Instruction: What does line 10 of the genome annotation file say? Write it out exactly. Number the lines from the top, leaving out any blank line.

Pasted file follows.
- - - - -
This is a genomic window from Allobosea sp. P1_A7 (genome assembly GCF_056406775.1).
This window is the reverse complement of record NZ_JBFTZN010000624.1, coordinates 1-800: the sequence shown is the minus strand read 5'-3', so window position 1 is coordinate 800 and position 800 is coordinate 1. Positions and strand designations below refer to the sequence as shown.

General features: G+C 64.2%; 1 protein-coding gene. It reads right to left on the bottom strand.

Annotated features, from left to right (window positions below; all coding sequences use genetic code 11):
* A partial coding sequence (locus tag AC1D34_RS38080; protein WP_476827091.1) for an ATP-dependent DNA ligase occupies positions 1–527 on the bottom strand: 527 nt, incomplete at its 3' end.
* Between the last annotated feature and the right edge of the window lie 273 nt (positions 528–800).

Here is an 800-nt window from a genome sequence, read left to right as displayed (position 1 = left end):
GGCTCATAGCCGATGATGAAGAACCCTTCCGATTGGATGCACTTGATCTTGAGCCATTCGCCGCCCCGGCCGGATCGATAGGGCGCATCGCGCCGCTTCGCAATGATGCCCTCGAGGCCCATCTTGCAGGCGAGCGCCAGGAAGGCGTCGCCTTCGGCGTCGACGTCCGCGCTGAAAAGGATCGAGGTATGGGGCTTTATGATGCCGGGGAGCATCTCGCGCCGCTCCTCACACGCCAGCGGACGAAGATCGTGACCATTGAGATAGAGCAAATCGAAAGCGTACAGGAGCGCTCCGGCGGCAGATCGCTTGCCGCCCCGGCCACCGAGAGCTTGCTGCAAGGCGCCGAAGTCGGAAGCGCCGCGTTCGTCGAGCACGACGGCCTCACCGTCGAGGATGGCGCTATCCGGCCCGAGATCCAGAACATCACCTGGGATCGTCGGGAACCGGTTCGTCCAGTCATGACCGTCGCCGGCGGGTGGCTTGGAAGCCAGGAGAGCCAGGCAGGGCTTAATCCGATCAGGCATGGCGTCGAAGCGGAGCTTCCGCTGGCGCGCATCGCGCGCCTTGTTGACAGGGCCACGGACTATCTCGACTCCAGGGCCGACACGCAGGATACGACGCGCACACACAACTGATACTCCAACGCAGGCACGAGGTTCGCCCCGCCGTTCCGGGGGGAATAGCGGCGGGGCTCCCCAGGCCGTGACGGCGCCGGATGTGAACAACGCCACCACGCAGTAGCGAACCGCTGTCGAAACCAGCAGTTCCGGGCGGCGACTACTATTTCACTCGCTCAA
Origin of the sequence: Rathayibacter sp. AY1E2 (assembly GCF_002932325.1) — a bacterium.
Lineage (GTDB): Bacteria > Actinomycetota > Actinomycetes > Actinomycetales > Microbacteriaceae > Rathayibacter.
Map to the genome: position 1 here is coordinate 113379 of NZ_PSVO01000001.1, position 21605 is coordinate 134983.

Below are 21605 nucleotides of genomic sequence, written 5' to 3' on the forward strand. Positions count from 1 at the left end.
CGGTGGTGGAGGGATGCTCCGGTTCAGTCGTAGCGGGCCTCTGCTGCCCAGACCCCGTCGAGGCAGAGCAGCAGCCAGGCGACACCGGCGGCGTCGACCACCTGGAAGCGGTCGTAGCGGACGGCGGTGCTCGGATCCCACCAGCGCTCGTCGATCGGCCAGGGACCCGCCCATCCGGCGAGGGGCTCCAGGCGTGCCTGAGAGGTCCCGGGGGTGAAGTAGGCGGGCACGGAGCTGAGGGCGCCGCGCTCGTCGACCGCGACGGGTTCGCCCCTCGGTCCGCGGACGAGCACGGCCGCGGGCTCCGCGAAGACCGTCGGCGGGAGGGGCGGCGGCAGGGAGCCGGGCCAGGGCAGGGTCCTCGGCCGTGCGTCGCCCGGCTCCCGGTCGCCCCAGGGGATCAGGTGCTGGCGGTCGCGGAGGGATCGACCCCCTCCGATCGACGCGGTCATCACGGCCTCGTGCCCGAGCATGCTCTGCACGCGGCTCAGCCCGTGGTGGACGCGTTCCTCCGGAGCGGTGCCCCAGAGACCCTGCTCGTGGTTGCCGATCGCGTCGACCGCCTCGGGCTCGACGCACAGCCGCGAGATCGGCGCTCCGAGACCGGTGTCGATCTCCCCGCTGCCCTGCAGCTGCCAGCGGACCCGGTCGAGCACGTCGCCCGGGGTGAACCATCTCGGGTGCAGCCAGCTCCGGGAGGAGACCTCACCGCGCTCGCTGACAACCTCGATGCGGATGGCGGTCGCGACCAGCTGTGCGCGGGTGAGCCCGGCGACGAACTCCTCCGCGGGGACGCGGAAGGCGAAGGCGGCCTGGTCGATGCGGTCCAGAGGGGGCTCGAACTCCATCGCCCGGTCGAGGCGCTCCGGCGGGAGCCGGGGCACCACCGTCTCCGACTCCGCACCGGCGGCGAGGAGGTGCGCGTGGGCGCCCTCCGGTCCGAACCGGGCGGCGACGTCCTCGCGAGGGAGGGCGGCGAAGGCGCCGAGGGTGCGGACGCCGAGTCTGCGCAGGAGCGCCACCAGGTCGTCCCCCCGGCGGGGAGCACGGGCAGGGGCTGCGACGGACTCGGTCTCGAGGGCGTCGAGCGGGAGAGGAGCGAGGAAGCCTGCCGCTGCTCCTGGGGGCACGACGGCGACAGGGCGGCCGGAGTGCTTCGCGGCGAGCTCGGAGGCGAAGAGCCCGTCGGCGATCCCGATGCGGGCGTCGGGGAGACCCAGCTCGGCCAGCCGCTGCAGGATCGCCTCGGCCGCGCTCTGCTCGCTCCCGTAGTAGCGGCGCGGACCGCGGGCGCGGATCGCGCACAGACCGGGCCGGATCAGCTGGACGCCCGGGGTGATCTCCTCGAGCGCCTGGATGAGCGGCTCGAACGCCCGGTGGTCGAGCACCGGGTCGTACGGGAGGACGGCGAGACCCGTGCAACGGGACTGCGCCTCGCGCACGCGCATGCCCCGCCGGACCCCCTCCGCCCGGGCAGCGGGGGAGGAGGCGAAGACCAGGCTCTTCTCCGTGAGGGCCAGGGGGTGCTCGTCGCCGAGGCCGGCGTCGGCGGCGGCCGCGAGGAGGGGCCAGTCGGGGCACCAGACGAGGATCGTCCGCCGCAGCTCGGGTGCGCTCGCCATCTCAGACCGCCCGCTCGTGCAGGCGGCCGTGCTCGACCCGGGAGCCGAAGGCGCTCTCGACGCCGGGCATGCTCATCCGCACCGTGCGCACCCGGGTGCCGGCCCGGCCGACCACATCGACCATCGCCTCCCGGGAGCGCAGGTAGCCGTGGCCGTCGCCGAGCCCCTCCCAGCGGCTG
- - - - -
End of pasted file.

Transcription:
Lineage (GTDB): Bacteria > Actinomycetota > Actinomycetes > Actinomycetales > Microbacteriaceae > Rathayibacter.